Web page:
Religious Children Share Less and Judge More

Religious Children Share Less and Judge More

Study reveals how secularization increases kindness

Illustration Credit: Little Ones by Jennifer Davis

A group of seven developmental psychologists from around the world recently revealed that religious children are less altruistic than nonreligious children in Canada, China, Jordan, South Africa, Turkey, and the United States.

Published in Current Biology, the study was led by Jean Decety, distinguished professor of Psychology and Psychiatry at the University of Chicago and the director of the university’s Child Neurosuite. “Our findings contradict the commonsense and popular assumption that children from religious households are more altruistic and kind toward others,” Decety said. “In our study, kids of atheist and nonreligious families were, in fact, more generous.”

The team of psychologists used the “Dictator Game” as a tool to examine a diverse, cross-cultural sample of 1,174 children ages 5 through 12 that included 280 Christians, 510 Muslims, 323 nonreligious, 29 Jews, 18 Buddhists, 5 Hindus, 3 agnostics, and 6 others. The game basically tests a person’s level of self-interest by revealing how individuals might share resources with others.

In the game, each child was asked to choose 10 favorites from a set of 30 stickers, and told the 10 stickers were theirs to keep. The child was then told that the experimenter did not have the time to play this game with all of the children in the school, so not every child would receive stickers. Finally, each child was given two envelopes and told that they could give some of the stickers to another child who would not be able to play this game by putting them in one envelope. The other envelope was for the stickers they wanted to keep. The experimenters turned around so each child could choose in private whether or not to give away stickers. Generosity was calculated as the number of stickers shared out of 10.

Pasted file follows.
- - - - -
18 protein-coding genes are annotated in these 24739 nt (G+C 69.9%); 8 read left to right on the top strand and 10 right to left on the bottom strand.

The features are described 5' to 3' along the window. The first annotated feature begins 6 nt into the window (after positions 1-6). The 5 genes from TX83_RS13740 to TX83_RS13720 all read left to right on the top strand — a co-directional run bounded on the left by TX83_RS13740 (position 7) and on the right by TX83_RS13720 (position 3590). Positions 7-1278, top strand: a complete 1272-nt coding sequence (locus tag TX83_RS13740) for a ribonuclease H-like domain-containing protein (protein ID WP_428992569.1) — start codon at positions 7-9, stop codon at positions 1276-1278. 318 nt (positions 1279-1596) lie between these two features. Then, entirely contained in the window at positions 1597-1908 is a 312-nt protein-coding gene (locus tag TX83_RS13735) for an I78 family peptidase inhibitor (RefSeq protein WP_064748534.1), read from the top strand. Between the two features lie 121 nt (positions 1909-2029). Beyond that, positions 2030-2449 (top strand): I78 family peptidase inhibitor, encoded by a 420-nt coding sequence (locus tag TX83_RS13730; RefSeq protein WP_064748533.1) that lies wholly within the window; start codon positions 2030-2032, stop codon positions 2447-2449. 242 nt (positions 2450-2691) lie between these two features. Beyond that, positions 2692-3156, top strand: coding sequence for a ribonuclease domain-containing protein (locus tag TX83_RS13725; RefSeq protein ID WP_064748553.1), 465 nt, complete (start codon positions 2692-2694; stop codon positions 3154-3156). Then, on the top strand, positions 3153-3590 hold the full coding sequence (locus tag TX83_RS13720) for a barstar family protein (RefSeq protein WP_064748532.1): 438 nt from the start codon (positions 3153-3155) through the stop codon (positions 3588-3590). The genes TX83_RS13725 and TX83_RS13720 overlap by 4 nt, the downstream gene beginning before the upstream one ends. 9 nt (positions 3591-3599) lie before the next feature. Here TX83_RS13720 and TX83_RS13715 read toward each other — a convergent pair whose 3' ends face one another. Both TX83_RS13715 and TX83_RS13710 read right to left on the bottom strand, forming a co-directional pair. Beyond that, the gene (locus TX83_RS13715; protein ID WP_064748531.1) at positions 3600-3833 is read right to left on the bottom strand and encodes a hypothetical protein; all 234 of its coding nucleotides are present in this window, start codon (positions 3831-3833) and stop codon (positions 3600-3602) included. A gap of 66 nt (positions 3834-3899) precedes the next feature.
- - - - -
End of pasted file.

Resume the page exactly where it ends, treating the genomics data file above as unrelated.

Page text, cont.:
The results revealed that Christian children and Muslim children were equally generous, but both shared fewer stickers than the nonreligious children.

In another part of study identified as a “moral sensitivity task,” children were showed a computer simulation of a faceless person pushing or bumping into another faceless person. They were then asked about the level of meanness they witnessed and how much punishment the pusher should face.

This part of the study revealed that Muslim children judged the pushing as more mean than Christian children and nonreligious children, and the Christians judged the pushing as more mean than the nonreligious. The religious children also expected harsher punishment compared to nonreligious children.

Other results of the study—consistent with similar studies—revealed that as children grow older, they become less likely to share. In addition, “religiousness is directly related to increased intolerance for and punitive attitudes toward interpersonal offenses, including the probability of supporting harsher penalties.”

These results “challenge the view that religiosity facilitates prosocial behavior and call into question whether religion is vital for moral development, suggesting that secularization of moral discourse does not reduce human kindness. In fact, it does just the opposite,” Decety explained.

A Judgmental God Is Really Hard on Your Health

A recent University of Missouri study suggests that the more you believe in a loving God and the more you believe you have the support of a congregation, the healthier you are likely to be. But that’s not news. A long line of research shows that a belief in a loving God has myriad benefits for health and happiness: A loving God encourages people to make love more often than those who believe in a judgmental God. And belief that God has sanctified your marriage makes for a happier marriage. But here’s what is news. According to Dr. Brick Johnstone, a neuropsychologist and professor of health psychology at UM, any sense of being punished or abandoned by God can have a devastating effect on our health, on how we experience pain, and on our ability to heal. “When individuals believe they’re ill because they’ve done something wrong and God is punishing them—their health is worse.” Other research shows that about 10 percent of the population carries negative spiritual beliefs, so this represents an enormous burden not just for these individuals, but also for our health care system. —Robin Stremlow

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